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19Nov 2019

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Thesis defence Francine Voncken: personalize oesophageal cancer treatment

Patients with locally advanced oesophageal cancer, who are treated with radiotherapy and chemotherapy, are currently receiving more or less uniform treatments. However, there are major differences between patients. During her PhD research radiation oncologist Francine Voncken has investigated various options to improve patient selection and optimise radiotherapy. She defends her thesis on November 21st at the Vrije Universiteit Amsterdam.

During her PhD research Francine Voncken investigated ways to improve patient selection, the technique of PET-CT scans, image-guided radiotherapy and the response assessment after chemoradiotherapy.

Tumor markers

With regards to patient selection she determined that elderly patients (≥70 years) who were carefully selected for chemoradiotherapy had similar long-term outcomes as younger patients (<70 years). Age alone should therefore not be a contraindication for this treatment. She also investigated the predictive value of tumor markers in the blood (CEA and CA19-9) before starting chemoradiotherapy. This revealed that patients with elevated levels of both tumor markers have a 10 times increased chance of early disease recurrence. Being able to predict this is important since 1 in 5 patients doesn't profit from an intensive, combined treatment with chemoradiotherapy and surgery because of early disease recurrence.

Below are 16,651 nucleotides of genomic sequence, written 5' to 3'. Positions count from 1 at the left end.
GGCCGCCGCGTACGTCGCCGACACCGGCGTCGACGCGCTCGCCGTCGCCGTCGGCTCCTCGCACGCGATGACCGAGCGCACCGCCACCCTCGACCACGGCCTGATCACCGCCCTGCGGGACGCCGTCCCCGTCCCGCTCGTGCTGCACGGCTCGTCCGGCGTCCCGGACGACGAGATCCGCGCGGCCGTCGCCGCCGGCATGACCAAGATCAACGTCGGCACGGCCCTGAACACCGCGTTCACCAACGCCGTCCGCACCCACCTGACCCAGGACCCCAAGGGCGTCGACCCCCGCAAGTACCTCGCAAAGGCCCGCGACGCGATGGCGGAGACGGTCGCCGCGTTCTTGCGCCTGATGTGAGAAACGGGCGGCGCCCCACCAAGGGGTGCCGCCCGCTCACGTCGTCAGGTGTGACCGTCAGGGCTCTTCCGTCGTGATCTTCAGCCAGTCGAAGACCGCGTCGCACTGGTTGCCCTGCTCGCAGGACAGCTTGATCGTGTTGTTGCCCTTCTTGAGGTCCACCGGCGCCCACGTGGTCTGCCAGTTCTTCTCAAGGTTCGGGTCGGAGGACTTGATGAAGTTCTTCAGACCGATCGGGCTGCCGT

In collaboration with radiotherapists around the Netherlands Voncken also investigated the role of PET-CT in tumor delineation for the treatment plan. Although PET did influence the delineation of the tumor, there was still variation between radiotherapists in determining the tumor borders, indicating there is room for further improvement. In addition, she found that compensating for respiration movement during PET-CT did not improve the demarcation of the tumor nor the detection of suspicious lymph nodes.

Voncken also investigated several variables that could improve image-guided radiotherapy and more accurate and individualized irradiation. In order to irradiate a tumor accurately uncertainty margins are necessary. She found possible ways to reduce and individualize those margins.


One in three oesophageal cancer patients has a complete pathological response following neo-adjuvant chemoradiotherapy, that is, before surgery. Recognizing a good response is still challenging though and current techniques to measure that response (f.e. PET-CT and endoscopy) have limitations. Recent technical improvements have enabled making high resolution MRI-images of oesophageal tumors. Vonckens research into response assessment of oesophageal cancer following chemoradiotherapy by means of MRI-scans is promising and shows that the assessment could possibly be improved with those scans.

Practical information about the defense can be found on VU university's website.

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